How Learning The Psychology Of The Five Love Languages Helped Me To Love Better

Sometimes understanding others can be a difficult process, even when they’re people we care about the most. It’s almost as though when we try to reach them, they're speaking another language. According to Dr. Gary Chapman, author of “The Five Love Languages,” they actually might be.

By Carly Moran3 min read
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Dr. Chapman is a famous marriage counselor who formulated The Five Love Languages after realizing two key things about his clients. One of the greatest problems in the couples’ relationships was a lack of communication, specifically in regards to feeling loved and understood. Oftentimes, one person would express love towards their partner how they individually wished to be loved, without taking into account how their partner best experiences caring

Chapman then realized that these different expressions of love could be categorized into five types: quality time, words of affirmation, physical touch, acts of service, and receiving gifts. While Chapman recognizes that everyone likes all five of these to some extent, he argues that each individual has one specific “language” they appreciate the most. 

Though initially made for couples, I believe that the Love Languages is a system that can be used not just romantically, but for all relationships. This system has helped me not only with dating, but with my friendships and family as well. It can be easy to assume that people will understand when you’re showing care, but the Love Languages have taught me that’s not always the case. Instead, I now know how to look through the eyes of my loved ones.

Quality Time

The first “language” I’ll discuss is the one that I’m fluent in: Quality Time. Whether it’s with my parents, boyfriend, or friends, I always want to be with someone. I’ve found that we don’t even have to be talking; I just simply enjoy the presence of a loved one. An ideal date for me is a day on the town together, and I still love going on errands with my mom.

Before learning about the Love Languages, I didn’t understand why always wanting to be around others could be seen as clingy, or even unfulfilling for others: to me, being there is enough. Now that I know, for example, that my mom uses Acts of Service and my dad uses Words of Affirmation, I am able to become “fluent” in their languages to better show my care.

Words of Affirmation

My dad is a firm member of the Words of Affirmation group. To him, what people say has added power to lift up or bring down. Every time he leaves for work, and when he is the first to go to bed, he makes the effort to say, “Love you.” He appreciates a response to everything he says, something we’ve had to learn. For someone whose love language is Words of Affirmation, deeper conversations, genuine compliments, and a sense of humor does wonders.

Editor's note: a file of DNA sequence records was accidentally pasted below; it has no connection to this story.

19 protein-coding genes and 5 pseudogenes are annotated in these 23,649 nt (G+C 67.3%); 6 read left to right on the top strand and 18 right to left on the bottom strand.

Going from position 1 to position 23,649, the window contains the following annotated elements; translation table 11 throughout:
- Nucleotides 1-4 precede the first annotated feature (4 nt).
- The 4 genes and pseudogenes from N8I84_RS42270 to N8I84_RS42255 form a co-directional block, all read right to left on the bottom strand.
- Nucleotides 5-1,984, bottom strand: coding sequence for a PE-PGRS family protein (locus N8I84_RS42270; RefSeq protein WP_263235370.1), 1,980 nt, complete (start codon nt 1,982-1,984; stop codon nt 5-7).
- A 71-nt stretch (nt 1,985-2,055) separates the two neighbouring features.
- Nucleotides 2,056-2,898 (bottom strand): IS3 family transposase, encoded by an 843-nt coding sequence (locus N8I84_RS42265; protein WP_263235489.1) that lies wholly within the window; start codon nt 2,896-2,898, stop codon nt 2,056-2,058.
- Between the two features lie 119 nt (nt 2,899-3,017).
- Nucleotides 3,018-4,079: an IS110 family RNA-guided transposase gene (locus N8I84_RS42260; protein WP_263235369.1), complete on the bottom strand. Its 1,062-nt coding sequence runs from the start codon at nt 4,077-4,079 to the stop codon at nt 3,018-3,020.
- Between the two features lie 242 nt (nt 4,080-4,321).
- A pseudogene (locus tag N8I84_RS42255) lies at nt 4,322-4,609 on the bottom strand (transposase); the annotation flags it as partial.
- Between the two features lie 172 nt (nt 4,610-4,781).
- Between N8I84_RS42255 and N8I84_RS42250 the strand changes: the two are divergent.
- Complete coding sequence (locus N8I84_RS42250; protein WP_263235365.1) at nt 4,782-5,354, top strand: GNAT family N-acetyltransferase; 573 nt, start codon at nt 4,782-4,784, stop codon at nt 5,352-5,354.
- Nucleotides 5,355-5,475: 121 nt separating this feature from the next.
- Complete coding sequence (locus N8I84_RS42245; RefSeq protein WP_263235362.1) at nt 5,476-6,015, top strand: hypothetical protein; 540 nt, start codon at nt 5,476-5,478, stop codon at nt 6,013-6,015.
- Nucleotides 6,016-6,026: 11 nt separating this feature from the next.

Physical Touch

Though oftentimes a favorite for the men in our lives, Physical Touch extends beyond exclusively romantic intimacy. This language can mean being a shoulder to cry on, giving a reassuring brush on the arm, or offering up a cozy blanket or jacket on a rainy day. Of course, while my boyfriend wants plenty of kisses, it also means that I can give him a hug after a long day, or show that I notice him in a busy room by holding his hand. For non-romantic relationships, many of these tips can still apply.

Acts of Service

Acts of Service is a classic love language in my life, as my mom and many of my friends “speak” it. I remember growing up how much she loved when my dad vacuumed for her, especially since she's a homemaker. I first noticed that my best friend spoke Acts of Service when she gave advice about a variety of topics: cleaning, makeup, relationships, and offered to do my nails for free. For someone whose love language is not Acts of Service, this isn’t always natural; it can feel like the loved one is doing too much. That is our cue to give back – help your parents run errands, clean the kitchen for your roommate, or plan your friend’s baby shower.

Receiving Gifts

The last love language is often misunderstood, as it can be seen as materialistic, though it certainly doesn’t have to be that way. Receiving Gifts can be a fun language and can even be done for free. For those whose Love Language is Receiving Gifts, holidays are often the most exciting time of year, and little things like flowers and meals can make their week. Gifts can also tie into your own love language: giving is an Act of Service, writing a card is a form of Words of Affirmation, and going out to dinner is a way to spend Quality Time with someone. Giving is a way to show that you have thought about your person’s interests and what they need. 

Closing Thoughts

Like a real language, learning a Love Language besides your own can be difficult. However, it will create bonds that were not possible before. Ultimately, that’s what the Love Language system is all about: recognizing the needs of the people you care about. It’s a form of empathy, stepping into the shoes of another and thinking beyond, “What would I want?” and extending it into “What do they want?” When you love someone, it’s an invitation to connect two souls, merging two worlds into one.

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